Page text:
How long you take to walk a specific distance, or how far you walk in a given time, will depend on a number of factors from your fitness level and the length of your stride to the number of stops you take to rest or enjoy your surroundings and any weight you’re carrying on you in a rucksack or backpack.
Things can also vary at a moment’s notice. The weather might suddenly turn or children you’re walking with could tire. Circumstances at the time of your walk can also affect your speed – you’ll probably walk that bit faster if you’re late for an appointment than you would if you’re simply enjoying some fresh air on a Sunday afternoon!
Everyone walks at a different pace, but as a guide most adults can walk at around 2.5 miles (4km) an hour without accounting for stops. If you’re new to walking or recovering from an illness, allow yourself more time. Experienced walkers will often walk faster than this and walk further in an hour.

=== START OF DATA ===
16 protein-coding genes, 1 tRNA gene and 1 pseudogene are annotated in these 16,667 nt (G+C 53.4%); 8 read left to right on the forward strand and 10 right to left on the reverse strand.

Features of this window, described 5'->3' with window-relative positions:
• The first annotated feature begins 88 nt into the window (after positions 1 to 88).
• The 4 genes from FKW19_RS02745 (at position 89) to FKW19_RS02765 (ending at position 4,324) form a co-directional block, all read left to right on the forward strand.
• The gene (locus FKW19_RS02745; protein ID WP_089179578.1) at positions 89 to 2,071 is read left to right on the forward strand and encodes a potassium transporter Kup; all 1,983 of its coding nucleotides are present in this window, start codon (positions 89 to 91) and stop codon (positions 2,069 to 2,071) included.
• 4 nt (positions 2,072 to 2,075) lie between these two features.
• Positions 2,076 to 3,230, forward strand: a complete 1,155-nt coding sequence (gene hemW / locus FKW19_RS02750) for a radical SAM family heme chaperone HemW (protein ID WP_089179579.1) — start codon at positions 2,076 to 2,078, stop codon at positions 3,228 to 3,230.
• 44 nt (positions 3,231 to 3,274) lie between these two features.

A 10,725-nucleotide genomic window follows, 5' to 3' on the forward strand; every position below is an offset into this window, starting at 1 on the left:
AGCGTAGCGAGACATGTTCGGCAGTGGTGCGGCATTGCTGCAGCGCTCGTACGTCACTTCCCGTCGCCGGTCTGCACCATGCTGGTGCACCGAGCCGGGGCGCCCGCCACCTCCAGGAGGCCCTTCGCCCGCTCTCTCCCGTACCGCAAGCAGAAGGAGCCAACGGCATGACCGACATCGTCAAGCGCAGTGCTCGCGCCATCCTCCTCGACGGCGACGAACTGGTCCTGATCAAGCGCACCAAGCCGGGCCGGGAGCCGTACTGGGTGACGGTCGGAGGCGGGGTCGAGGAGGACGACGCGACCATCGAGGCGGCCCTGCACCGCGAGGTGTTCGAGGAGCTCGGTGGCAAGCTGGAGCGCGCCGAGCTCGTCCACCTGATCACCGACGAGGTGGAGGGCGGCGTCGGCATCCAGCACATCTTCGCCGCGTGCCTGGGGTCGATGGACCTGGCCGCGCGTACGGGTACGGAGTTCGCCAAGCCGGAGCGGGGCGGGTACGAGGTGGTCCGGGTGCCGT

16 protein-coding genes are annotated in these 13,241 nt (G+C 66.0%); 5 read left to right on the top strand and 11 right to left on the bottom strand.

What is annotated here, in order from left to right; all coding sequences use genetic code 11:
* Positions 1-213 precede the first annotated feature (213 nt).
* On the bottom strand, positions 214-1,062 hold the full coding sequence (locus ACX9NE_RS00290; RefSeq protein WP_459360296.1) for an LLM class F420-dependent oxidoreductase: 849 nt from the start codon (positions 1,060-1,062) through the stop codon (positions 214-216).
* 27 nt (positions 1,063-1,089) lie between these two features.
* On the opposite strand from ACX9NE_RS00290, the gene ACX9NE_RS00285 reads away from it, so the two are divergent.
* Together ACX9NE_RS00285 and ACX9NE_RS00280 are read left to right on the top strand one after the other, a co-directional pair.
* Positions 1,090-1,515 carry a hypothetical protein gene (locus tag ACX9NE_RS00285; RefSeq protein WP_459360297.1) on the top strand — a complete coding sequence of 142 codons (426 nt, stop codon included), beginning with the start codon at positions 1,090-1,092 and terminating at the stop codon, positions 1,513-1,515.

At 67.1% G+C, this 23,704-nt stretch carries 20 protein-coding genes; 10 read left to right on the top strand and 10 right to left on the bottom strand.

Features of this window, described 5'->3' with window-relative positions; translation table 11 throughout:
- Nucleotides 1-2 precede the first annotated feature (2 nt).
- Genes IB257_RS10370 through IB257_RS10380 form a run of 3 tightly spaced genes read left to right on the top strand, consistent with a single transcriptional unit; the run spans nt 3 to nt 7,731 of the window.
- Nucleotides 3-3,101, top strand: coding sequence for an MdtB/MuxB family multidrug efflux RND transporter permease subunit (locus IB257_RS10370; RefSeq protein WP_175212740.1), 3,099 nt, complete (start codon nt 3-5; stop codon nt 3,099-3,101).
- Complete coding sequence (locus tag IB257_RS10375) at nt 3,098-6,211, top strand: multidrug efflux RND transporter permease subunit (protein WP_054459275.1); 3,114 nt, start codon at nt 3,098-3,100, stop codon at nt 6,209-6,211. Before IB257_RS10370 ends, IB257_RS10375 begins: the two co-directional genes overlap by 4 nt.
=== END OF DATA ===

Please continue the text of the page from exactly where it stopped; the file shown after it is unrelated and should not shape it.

Whatever your walking ability though, the type of ground you’re covering will impact your walking pace. People walk faster on smoother surfaces such as roads, pavements and surfaced paths, while uneven ground and more difficult surfaces such as mud or boggy areas, gravel and sand will slow you down.
And then then there are hills to consider. ‘Naismith's Rule’ (devised by Scottsh mountaineer William Wilson Naismith in 1892) allows an hour for every three miles (5km), plus an extra half an hour for every 1000ft (330m) climbed, so you’ll need to factor in more time for a walk that includes ascents.
When calculating pace the most important thing is to know your limitations and those of the people you’re walking with. It’s no fun being left behind so if you’re walking with others the group should adjust its speed to the slowest member of the group and give them plenty of encouragement.
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